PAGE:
1902 Encyclopedia > Antinomy

Antinomy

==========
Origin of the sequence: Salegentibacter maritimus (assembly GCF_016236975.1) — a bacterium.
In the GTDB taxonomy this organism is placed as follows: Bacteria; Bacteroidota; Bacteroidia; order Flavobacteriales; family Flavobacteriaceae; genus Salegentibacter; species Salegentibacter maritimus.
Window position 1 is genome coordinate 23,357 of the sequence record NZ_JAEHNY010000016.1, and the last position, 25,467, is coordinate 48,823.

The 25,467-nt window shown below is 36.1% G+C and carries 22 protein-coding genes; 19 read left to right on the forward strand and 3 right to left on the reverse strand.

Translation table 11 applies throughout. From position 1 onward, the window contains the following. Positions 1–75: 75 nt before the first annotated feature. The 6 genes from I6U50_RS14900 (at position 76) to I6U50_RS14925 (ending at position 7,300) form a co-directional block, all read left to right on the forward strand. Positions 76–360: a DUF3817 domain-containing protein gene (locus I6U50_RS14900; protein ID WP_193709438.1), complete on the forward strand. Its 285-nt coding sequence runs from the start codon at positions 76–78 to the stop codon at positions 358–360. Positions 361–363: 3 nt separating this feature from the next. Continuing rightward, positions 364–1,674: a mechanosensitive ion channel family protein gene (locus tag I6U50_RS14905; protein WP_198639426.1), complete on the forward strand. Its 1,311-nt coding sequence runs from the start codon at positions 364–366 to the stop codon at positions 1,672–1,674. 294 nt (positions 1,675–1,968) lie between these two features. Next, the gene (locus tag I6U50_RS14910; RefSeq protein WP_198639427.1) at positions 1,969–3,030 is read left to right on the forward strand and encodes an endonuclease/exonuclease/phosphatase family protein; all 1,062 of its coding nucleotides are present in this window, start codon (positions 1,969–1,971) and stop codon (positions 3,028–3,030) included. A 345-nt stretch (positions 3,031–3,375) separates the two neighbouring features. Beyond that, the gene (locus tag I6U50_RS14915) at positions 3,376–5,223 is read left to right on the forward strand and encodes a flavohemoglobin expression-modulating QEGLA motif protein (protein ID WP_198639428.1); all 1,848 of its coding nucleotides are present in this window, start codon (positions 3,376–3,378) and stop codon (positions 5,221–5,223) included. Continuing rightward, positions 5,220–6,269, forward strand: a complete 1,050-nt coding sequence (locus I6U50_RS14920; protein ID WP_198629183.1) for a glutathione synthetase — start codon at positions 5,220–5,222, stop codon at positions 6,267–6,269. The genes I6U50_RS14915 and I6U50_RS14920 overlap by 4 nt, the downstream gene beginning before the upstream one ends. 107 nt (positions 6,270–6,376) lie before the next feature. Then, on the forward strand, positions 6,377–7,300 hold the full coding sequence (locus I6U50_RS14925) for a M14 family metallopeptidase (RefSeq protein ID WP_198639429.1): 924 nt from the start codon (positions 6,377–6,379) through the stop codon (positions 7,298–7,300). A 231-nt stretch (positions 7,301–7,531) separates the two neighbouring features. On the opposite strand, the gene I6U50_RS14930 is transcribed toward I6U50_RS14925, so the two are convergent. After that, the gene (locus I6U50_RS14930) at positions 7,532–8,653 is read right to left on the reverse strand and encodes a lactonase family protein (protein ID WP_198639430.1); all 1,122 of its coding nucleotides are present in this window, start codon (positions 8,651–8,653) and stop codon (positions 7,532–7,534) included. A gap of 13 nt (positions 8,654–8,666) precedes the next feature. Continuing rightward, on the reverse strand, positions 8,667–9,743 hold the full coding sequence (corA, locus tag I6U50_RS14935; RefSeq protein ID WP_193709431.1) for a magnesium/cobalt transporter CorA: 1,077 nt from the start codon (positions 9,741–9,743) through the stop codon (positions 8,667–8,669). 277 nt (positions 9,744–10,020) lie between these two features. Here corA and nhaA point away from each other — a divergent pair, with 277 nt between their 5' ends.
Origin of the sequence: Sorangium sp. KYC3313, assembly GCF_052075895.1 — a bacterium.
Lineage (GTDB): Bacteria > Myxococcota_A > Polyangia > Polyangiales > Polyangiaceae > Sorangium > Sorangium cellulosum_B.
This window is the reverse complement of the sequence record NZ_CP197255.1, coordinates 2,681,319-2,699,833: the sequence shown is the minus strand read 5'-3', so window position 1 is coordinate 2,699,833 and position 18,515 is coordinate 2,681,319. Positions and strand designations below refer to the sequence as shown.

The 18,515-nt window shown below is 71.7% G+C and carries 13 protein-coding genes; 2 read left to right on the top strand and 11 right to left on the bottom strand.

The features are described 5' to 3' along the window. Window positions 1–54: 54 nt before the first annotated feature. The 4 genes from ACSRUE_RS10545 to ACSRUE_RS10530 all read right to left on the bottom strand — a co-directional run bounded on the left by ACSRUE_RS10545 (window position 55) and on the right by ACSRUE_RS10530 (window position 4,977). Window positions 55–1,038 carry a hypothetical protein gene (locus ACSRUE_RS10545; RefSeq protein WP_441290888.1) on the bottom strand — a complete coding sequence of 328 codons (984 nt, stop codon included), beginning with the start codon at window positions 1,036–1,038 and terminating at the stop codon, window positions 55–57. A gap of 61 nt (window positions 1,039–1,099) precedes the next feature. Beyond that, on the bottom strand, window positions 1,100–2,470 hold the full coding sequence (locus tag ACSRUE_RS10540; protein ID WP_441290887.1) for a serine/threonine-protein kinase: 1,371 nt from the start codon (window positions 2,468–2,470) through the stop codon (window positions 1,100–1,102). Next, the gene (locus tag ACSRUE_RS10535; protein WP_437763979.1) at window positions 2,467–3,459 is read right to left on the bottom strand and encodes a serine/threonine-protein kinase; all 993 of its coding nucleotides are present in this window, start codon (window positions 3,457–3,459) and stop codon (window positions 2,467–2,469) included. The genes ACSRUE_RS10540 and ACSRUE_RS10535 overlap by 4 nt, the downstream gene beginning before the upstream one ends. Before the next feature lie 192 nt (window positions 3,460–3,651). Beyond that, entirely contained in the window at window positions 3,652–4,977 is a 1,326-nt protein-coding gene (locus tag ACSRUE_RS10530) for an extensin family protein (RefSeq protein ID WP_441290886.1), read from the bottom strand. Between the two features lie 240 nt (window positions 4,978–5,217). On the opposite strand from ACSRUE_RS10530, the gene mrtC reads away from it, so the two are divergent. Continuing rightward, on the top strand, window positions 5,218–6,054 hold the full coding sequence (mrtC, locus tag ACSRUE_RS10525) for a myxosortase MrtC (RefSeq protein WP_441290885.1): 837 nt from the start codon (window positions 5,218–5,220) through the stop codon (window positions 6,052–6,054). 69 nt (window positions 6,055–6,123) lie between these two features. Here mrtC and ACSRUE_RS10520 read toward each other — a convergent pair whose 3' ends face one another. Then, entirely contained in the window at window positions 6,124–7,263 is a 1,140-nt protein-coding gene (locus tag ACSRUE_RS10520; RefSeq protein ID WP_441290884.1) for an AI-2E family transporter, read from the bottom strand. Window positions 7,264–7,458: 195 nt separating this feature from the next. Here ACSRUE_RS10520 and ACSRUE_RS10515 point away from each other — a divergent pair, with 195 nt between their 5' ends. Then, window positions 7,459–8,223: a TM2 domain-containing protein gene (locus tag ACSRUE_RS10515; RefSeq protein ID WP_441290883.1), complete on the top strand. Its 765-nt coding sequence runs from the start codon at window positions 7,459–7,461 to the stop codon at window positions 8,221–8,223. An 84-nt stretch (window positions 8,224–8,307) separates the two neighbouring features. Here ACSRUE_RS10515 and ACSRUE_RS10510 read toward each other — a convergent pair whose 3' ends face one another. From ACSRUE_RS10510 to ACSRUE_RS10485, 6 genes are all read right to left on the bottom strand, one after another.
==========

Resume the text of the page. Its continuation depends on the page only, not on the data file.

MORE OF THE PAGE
ANTINOMY is the word employed by Kant, in the Critical Philosophy, to mark the inevitable conflict or contradiction into which, according to his view, speculative reason falls with itself, when it seeks to conceive the complex of external phenomena, or nature, as a world or cosmos. Literally the word means a conflict or opposition of laws (Widerstreit der Gesetze). It is used by Kant both in a generic and in a specific sense; the fate that lies upon the speculative endeavour of human reason taking the form of four special contradictions. For the generic sense Kant also has the word Antithetic, each antinomy being set forth in the shape of thesis and antithesis, with corresponding demonstrations, the perfect validity of which, in all cases, he most positively guarantees. The conflicting propositions, or the cosmological ideas involved in them, are intimately, though somewhat obscurely, related to the four heads of categories of the understanding in the Kantian system, but this is not the place to enter into such details. Expressed in the shortest form, the theses run thus :-—The world (1) is limited in space and time, (2) consists of parts that are simple, (3) includes causality through freedom, (4) implies the existence of an absolutely necessary being. To these answer the antitheses :—The world (1) is without limits in space or time, (2) consists of parts always composite, (3) includes no causality but that of natural law, (4) implies the existence of no absolutely necessary being. The theses were taken by Kant from the speculative cosmology of the Wolffian school; the antitheses are the not less dogmatic assertions made or suggested by empirical thinkers. Since, according to Kant, equally valid arguments can be adduced on each side, while, as mutually contradictory in their dogmatic sense, the two sets of propositions cannot both be true, it is plain that reason must have gone beyond its powers in seeking for a speculative knowledge of that which can be given in no experience. But the function of a true philo- sophy does not stop short with the detection of this internal strife of speculative reason; the strife must be composed, and Kant, holds that none but his own critical doctrine is equal to the task. The first two antinomies he overcomes by showing that theses and antitheses, when critically understood of mere phenomena, are both alike false; the others, by showing that the opposed members, when under- stood, again critically, of noümena and phenomena respec- tively, may both be true. This amounts to saying, that in neither of the two sets of cases (though in different ways) is the contradiction real, however really it has been intended by the opposing partizans, or must appear to the mind without critical enlightenment. It is wrong, therefore, to impute to Kant, as is often done, the view that human reason is, on ultimate subjects, at war with itself, in the sense of being impelled by equally strong arguments towards alternatives contradictory of each other. Hamilton's Law of the Conditioned—that all positive knowledge lies between two extremes, neither of which we can conceive as possible, but yet, as mutual contradictories, the one or other of which we must recognise as necessary—while suggested by the Kantian doctrine of the Antinomy of Pure Reason, is dis- tinctly at variance with it. In the realm of phenomenal experience, actual or possible, when it is properly conceived, Kant allows of no conflict; and, though he denies that we can have speculative knowledge of a realm transcending experience, he is satisfied of this at least, that knowledge of the one realm may go forward without prejudice to moral conviction of another. (G. C. E.)







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